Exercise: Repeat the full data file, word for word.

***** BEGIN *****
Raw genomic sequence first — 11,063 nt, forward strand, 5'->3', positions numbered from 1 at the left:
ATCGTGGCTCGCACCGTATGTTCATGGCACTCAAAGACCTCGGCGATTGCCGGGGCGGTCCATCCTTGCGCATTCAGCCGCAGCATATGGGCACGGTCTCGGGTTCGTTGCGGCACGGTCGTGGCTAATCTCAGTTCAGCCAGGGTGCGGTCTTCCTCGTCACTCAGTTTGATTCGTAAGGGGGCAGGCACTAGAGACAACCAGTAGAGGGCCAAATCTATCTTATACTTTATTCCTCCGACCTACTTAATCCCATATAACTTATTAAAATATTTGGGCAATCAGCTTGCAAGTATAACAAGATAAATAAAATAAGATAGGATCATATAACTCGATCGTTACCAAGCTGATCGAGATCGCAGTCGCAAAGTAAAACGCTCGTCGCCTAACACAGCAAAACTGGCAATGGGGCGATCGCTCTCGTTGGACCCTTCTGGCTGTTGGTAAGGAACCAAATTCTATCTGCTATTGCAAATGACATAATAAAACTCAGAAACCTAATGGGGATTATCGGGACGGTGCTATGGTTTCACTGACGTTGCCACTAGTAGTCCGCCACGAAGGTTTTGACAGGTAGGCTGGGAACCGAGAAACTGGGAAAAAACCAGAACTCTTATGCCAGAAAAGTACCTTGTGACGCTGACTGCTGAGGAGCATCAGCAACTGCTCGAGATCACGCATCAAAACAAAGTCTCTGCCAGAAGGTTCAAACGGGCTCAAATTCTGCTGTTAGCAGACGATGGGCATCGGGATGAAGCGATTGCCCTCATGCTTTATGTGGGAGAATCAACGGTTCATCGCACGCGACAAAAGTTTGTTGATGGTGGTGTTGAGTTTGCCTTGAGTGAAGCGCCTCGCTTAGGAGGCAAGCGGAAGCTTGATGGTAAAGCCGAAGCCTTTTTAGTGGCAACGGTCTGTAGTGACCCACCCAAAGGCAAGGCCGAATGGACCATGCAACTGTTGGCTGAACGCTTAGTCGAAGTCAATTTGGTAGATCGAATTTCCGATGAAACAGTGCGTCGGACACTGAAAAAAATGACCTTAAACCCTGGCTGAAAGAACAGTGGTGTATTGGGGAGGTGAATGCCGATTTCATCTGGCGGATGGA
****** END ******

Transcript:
Raw genomic sequence first — 11,063 nt, forward strand, 5'->3', positions numbered from 1 at the left:
ATCGTGGCTCGCACCGTATGTTCATGGCACTCAAAGACCTCGGCGATTGCCGGGGCGGTCCATCCTTGCGCATTCAGCCGCAGCATATGGGCACGGTCTCGGGTTCGTTGCGGCACGGTCGTGGCTAATCTCAGTTCAGCCAGGGTGCGGTCTTCCTCGTCACTCAGTTTGATTCGTAAGGGGGCAGGCACTAGAGACAACCAGTAGAGGGCCAAATCTATCTTATACTTTATTCCTCCGACCTACTTAATCCCATATAACTTATTAAAATATTTGGGCAATCAGCTTGCAAGTATAACAAGATAAATAAAATAAGATAGGATCATATAACTCGATCGTTACCAAGCTGATCGAGATCGCAGTCGCAAAGTAAAACGCTCGTCGCCTAACACAGCAAAACTGGCAATGGGGCGATCGCTCTCGTTGGACCCTTCTGGCTGTTGGTAAGGAACCAAATTCTATCTGCTATTGCAAATGACATAATAAAACTCAGAAACCTAATGGGGATTATCGGGACGGTGCTATGGTTTCACTGACGTTGCCACTAGTAGTCCGCCACGAAGGTTTTGACAGGTAGGCTGGGAACCGAGAAACTGGGAAAAAACCAGAACTCTTATGCCAGAAAAGTACCTTGTGACGCTGACTGCTGAGGAGCATCAGCAACTGCTCGAGATCACGCATCAAAACAAAGTCTCTGCCAGAAGGTTCAAACGGGCTCAAATTCTGCTGTTAGCAGACGATGGGCATCGGGATGAAGCGATTGCCCTCATGCTTTATGTGGGAGAATCAACGGTTCATCGCACGCGACAAAAGTTTGTTGATGGTGGTGTTGAGTTTGCCTTGAGTGAAGCGCCTCGCTTAGGAGGCAAGCGGAAGCTTGATGGTAAAGCCGAAGCCTTTTTAGTGGCAACGGTCTGTAGTGACCCACCCAAAGGCAAGGCCGAATGGACCATGCAACTGTTGGCTGAACGCTTAGTCGAAGTCAATTTGGTAGATCGAATTTCCGATGAAACAGTGCGTCGGACACTGAAAAAAATGACCTTAAACCCTGGCTGAAAGAACAGTGGTGTATTGGGGAGGTGAATGCCGATTTCATCTGGCGGATGGA